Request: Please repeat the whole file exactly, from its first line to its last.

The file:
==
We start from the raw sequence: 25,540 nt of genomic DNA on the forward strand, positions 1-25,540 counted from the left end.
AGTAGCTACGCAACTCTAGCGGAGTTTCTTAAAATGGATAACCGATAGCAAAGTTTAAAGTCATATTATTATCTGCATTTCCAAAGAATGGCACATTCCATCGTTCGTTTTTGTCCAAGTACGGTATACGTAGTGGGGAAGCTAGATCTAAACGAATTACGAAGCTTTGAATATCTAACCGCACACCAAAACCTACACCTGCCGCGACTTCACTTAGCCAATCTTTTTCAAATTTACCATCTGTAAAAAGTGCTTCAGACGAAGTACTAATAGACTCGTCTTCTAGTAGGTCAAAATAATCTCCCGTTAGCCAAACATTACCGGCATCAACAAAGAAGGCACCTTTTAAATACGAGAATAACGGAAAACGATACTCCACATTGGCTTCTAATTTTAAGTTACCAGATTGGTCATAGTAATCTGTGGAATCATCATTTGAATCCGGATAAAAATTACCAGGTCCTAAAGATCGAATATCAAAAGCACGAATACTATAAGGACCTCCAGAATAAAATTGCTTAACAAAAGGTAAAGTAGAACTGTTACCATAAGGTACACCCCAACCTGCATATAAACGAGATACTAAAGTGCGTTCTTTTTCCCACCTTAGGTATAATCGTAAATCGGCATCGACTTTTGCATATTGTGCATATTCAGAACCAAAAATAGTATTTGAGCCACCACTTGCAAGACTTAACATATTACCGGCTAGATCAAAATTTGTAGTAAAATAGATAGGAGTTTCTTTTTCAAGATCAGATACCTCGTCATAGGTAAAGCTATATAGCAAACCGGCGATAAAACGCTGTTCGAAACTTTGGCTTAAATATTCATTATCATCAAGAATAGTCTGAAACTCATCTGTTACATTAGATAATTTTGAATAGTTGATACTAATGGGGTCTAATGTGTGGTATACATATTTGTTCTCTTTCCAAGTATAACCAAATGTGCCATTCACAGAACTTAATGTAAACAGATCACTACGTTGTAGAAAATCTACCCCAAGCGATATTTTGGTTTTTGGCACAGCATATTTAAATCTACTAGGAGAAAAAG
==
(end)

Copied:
We start from the raw sequence: 25,540 nt of genomic DNA on the forward strand, positions 1-25,540 counted from the left end.
AGTAGCTACGCAACTCTAGCGGAGTTTCTTAAAATGGATAACCGATAGCAAAGTTTAAAGTCATATTATTATCTGCATTTCCAAAGAATGGCACATTCCATCGTTCGTTTTTGTCCAAGTACGGTATACGTAGTGGGGAAGCTAGATCTAAACGAATTACGAAGCTTTGAATATCTAACCGCACACCAAAACCTACACCTGCCGCGACTTCACTTAGCCAATCTTTTTCAAATTTACCATCTGTAAAAAGTGCTTCAGACGAAGTACTAATAGACTCGTCTTCTAGTAGGTCAAAATAATCTCCCGTTAGCCAAACATTACCGGCATCAACAAAGAAGGCACCTTTTAAATACGAGAATAACGGAAAACGATACTCCACATTGGCTTCTAATTTTAAGTTACCAGATTGGTCATAGTAATCTGTGGAATCATCATTTGAATCCGGATAAAAATTACCAGGTCCTAAAGATCGAATATCAAAAGCACGAATACTATAAGGACCTCCAGAATAAAATTGCTTAACAAAAGGTAAAGTAGAACTGTTACCATAAGGTACACCCCAACCTGCATATAAACGAGATACTAAAGTGCGTTCTTTTTCCCACCTTAGGTATAATCGTAAATCGGCATCGACTTTTGCATATTGTGCATATTCAGAACCAAAAATAGTATTTGAGCCACCACTTGCAAGACTTAACATATTACCGGCTAGATCAAAATTTGTAGTAAAATAGATAGGAGTTTCTTTTTCAAGATCAGATACCTCGTCATAGGTAAAGCTATATAGCAAACCGGCGATAAAACGCTGTTCGAAACTTTGGCTTAAATATTCATTATCATCAAGAATAGTCTGAAACTCATCTGTTACATTAGATAATTTTGAATAGTTGATACTAATGGGGTCTAATGTGTGGTATACATATTTGTTCTCTTTCCAAGTATAACCAAATGTGCCATTCACAGAACTTAATGTAAACAGATCACTACGTTGTAGAAAATCTACCCCAAGCGATATTTTGGTTTTTGGCACAGCATATTTAAATCTACTAGGAGAAAAAG